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David J. Folger, originally from Nantucket, was an apprentice at a carriage trimmer in Fall River. In 1869 he started working for Charles W. Patten, a carriage maker based in Amesbury. When Patten retired in 1880, Folger took over the business, operating under the name D.J. Folger, Maunfacturer of Carriages and Sleighs. In 1887 Folger teamed up with James Drummond, and the following year they opened a new carriage factory. They produced 1,000 carriages a year and showed their products at the World’s Columbian Exposition in 1893.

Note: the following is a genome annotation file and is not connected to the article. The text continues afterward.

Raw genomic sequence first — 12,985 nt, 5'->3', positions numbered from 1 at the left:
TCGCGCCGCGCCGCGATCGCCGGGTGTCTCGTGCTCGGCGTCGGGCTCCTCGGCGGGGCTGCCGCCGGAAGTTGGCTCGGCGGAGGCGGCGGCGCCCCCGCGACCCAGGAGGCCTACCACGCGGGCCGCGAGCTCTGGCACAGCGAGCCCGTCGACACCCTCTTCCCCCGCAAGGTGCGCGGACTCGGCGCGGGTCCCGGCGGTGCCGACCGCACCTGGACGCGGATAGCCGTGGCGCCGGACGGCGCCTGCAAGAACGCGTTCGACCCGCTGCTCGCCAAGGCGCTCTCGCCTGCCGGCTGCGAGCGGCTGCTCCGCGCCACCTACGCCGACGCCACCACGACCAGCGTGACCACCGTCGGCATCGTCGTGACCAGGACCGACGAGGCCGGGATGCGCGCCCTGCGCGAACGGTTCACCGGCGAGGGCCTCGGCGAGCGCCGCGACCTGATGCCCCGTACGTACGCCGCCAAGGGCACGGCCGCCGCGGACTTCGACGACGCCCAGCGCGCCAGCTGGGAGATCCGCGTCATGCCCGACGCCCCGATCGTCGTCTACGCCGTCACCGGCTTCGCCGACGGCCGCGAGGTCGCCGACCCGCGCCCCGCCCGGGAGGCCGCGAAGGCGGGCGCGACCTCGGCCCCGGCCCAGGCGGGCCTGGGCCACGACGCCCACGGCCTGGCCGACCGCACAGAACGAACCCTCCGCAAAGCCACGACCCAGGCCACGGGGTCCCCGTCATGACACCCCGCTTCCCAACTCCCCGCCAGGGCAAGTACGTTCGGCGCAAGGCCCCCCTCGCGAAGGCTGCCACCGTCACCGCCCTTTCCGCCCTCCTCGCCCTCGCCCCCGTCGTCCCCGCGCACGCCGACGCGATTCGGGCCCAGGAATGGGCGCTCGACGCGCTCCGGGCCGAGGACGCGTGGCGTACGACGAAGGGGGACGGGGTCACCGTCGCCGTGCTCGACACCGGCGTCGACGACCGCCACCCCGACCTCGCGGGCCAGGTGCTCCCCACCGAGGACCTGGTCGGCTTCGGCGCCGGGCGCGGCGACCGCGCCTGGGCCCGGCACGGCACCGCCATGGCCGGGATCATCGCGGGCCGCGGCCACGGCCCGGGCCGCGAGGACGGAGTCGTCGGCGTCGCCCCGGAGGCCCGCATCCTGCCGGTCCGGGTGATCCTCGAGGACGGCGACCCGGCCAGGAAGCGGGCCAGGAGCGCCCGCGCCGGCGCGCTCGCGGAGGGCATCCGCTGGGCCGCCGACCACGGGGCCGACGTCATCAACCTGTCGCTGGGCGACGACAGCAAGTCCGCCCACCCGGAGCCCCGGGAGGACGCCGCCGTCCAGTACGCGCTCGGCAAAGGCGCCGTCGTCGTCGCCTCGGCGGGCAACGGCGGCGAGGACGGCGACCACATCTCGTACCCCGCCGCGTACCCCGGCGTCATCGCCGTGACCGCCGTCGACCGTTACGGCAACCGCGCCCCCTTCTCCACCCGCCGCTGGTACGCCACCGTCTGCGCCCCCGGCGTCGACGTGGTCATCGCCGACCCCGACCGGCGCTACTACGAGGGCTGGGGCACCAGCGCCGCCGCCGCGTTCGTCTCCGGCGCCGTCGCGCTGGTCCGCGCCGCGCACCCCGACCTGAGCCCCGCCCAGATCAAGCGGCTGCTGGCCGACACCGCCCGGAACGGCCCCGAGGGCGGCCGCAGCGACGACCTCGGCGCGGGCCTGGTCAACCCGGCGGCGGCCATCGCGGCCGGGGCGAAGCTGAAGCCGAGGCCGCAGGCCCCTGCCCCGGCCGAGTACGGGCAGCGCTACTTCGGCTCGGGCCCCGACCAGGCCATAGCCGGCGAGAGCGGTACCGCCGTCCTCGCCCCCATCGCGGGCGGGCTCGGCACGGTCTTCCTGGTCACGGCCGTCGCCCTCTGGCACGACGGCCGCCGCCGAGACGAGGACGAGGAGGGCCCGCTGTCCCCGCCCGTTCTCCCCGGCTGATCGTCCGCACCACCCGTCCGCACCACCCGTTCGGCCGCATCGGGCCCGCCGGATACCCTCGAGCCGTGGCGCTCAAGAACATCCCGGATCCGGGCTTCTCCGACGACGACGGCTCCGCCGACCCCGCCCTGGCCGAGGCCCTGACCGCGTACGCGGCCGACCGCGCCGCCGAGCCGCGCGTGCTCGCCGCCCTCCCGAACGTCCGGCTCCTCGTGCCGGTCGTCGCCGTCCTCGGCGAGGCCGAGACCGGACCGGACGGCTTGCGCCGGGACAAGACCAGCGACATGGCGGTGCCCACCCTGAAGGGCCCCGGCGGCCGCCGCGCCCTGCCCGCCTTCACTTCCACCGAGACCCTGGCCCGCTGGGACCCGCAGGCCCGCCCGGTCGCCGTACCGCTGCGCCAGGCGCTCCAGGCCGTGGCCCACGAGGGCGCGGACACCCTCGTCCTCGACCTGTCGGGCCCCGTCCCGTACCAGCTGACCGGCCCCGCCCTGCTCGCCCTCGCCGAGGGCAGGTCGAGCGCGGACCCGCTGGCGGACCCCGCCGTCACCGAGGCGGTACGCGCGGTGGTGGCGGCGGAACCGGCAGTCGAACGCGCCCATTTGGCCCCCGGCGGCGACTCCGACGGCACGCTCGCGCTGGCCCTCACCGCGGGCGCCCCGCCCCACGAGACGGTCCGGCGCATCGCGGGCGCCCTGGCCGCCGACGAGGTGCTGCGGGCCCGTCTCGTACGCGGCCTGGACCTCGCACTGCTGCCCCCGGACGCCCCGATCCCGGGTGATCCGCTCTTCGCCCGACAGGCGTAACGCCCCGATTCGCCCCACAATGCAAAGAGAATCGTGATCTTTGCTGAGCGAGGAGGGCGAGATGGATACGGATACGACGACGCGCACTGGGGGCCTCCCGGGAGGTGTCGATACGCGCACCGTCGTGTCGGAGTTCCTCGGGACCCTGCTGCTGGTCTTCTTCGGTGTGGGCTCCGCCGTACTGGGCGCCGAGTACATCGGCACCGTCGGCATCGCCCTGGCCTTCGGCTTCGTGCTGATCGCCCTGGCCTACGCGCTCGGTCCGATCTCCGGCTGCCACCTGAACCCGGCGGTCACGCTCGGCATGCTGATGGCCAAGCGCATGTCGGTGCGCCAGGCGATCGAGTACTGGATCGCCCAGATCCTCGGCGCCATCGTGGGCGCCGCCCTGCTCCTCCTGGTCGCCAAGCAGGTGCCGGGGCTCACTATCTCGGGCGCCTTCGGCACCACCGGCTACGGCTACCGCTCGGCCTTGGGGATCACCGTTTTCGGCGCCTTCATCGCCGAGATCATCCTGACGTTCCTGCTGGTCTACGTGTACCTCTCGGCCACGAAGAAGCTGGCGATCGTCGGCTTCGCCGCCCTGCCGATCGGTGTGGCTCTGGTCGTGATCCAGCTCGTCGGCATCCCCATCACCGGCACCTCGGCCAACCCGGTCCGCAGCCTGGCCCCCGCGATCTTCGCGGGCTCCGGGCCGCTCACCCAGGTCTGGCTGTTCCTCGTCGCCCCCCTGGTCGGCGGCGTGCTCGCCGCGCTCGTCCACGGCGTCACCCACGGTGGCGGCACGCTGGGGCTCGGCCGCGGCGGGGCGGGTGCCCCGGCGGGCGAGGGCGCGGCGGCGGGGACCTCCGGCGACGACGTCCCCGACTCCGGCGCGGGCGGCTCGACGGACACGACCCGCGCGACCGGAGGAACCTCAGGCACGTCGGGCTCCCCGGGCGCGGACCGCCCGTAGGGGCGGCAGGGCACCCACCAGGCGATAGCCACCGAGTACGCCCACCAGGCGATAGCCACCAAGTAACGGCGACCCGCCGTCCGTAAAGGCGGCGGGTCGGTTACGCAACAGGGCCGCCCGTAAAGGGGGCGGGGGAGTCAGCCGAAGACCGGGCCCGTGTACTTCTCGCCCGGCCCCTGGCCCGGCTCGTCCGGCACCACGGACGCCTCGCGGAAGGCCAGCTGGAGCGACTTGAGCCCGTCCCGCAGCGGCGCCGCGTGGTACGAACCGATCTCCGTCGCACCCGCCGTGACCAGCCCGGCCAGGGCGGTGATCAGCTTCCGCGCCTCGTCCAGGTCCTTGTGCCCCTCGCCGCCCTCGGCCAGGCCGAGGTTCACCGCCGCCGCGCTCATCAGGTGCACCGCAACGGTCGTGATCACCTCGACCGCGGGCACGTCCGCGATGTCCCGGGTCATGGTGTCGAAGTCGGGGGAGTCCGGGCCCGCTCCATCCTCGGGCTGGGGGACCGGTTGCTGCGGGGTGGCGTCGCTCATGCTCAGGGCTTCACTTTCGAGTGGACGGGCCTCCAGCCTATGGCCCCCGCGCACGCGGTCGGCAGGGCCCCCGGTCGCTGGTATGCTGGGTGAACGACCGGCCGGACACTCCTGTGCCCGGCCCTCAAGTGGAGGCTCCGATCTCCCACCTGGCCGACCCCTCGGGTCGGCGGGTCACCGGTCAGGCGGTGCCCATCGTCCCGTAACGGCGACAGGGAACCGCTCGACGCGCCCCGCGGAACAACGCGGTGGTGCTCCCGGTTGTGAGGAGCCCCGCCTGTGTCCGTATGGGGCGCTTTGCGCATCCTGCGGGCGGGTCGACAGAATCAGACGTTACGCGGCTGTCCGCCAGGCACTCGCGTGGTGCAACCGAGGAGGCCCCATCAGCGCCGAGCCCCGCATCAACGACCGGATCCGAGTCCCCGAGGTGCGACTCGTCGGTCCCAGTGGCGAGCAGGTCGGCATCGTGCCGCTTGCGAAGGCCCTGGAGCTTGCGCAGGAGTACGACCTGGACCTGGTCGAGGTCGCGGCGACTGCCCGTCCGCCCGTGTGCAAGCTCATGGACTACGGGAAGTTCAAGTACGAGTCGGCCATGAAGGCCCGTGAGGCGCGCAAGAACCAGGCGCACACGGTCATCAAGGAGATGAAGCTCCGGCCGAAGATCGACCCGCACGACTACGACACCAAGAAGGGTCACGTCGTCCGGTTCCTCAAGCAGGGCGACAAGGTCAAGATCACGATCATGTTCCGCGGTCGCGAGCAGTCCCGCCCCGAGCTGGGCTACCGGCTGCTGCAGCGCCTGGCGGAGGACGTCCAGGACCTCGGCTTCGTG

At a carriage show banquet that Folger and Drummond attended in 1896, the guests were assured that the horse and carriage business had a long future and that there was no need to be concerned by the new, sure-to-fail invention: the horseless carriage. Just a few years later, Folger died. Many of the stores in Amesbury closed for Folger’s funeral, and the procession was accompanied by the E.P. Wallace GAR Post, of which Folger had been a member. Drummond was left to try to keep the business afloat while the “horseless carriage,” or automobile, was becoming increasingly popular.